I did take time off and it was worth it. I was able to remove myself from the emotional situation I was in and discover that I understood the nature in what was needed of me. And while I forgot, for a while, that my religion makes me happy towards the end of the initiatory rites I was going in, I remembered what it was about this religion that makes me happy. I was able to remind myself that while, yes I am in service to a god, I am also in this for me. And that includes doing the things that make me happy and make my feel worthy and remind me that I am living in ma’at. That includes reminding myself that while everything was really shitty for a while, it’s not always going to be that way. Rockiness is a natural part to any relationship, whether it is a relationship in the realm of the living, the realm of the dead, the realm of the astral, or the realm of the gods. Nothing is static and we can’t expect it to be. I needed to remember that everything changes and sometimes, it can be so hard to remember that as hard as the chaos of the initial change may be that doesn’t necessarily mean it’s a bad change.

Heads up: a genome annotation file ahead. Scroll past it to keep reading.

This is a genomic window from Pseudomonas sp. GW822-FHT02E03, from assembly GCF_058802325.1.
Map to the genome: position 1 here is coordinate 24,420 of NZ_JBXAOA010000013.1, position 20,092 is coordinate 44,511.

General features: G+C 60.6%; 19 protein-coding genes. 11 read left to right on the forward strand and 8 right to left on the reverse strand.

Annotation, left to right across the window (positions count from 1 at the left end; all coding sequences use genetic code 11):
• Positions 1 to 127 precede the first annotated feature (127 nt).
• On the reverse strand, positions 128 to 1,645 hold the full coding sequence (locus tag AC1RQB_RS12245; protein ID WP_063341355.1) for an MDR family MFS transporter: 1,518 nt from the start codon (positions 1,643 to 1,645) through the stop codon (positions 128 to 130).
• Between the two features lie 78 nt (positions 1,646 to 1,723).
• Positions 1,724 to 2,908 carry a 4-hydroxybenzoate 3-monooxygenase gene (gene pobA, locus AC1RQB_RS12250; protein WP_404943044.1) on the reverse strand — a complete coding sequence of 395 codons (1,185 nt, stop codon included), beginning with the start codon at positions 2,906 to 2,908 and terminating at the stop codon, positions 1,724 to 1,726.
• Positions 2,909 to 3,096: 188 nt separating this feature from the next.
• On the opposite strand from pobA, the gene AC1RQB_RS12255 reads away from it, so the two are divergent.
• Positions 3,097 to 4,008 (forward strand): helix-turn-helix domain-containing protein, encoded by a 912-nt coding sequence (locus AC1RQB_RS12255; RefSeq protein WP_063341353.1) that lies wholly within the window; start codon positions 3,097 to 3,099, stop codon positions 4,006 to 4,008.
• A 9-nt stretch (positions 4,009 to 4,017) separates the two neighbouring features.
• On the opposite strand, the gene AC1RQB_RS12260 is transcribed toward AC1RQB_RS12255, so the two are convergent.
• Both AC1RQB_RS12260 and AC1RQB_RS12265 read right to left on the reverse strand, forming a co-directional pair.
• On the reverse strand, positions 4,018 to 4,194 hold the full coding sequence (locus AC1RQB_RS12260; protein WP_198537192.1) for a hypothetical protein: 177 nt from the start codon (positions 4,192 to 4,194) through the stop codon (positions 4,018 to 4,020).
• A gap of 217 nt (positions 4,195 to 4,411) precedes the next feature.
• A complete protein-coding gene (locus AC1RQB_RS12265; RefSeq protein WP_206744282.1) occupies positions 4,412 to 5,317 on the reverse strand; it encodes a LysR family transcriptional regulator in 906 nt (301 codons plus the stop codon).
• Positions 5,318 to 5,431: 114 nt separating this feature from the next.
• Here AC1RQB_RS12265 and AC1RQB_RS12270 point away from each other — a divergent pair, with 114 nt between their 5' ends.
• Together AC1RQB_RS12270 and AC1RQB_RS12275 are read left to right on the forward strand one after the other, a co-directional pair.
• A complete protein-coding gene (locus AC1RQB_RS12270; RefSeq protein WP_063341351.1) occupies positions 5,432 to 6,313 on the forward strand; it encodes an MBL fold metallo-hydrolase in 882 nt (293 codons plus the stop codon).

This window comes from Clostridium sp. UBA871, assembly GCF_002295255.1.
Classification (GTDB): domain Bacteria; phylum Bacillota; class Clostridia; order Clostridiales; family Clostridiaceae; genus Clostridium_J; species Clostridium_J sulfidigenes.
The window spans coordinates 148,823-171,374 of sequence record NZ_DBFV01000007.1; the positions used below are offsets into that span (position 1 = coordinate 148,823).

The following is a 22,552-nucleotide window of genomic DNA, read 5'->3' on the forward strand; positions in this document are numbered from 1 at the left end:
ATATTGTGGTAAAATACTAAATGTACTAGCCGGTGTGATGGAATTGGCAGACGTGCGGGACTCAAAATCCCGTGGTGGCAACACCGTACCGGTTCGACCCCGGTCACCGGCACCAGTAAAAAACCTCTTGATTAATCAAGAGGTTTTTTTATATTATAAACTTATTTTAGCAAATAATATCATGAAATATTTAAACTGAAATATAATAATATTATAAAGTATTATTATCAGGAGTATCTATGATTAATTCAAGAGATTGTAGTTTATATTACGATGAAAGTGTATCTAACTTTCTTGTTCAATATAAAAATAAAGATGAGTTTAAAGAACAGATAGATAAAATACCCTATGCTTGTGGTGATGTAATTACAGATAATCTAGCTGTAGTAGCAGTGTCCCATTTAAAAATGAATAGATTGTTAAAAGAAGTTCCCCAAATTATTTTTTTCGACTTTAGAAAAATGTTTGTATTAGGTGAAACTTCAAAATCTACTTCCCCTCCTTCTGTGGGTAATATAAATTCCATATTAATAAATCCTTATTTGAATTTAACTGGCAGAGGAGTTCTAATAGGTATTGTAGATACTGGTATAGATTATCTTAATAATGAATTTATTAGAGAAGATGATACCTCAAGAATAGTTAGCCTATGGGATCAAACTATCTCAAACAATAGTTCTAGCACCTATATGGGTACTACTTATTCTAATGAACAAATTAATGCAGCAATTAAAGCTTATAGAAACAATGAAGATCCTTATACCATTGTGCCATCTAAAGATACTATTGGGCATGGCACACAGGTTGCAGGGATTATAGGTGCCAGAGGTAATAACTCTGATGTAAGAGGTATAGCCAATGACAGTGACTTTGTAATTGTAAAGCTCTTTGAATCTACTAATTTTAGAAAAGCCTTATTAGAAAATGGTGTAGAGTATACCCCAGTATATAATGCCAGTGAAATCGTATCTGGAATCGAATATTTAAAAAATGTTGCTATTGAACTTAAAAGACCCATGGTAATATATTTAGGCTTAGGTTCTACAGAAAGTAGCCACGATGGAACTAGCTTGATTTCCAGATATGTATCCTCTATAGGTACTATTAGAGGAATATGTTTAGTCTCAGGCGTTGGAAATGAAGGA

I did give up some diet Coke. I went the full forty days without having a single sip. I’ve been inundated with ads on Facebook and Tumblr for it. I’ve found myself surfing websites and there would be a diet Coke ad. I thought that perhaps, at the end of this, I could give up diet Coke completely. I found out that without having diet Coke around, I am more of an emotional mess than I was with it in my life. I also found that I have far less patience with work while drinking bottles of water versus diet Coke. It’s possible that the weight less I’ve experienced in the last month was due to giving up diet Coke, but I’ve also found that I am not a very good person without it in my life. It is an addiction and I understand the health risks wrapped up in that addiction. But it is my addiction and for fuck’s sake, I really like diet Coke.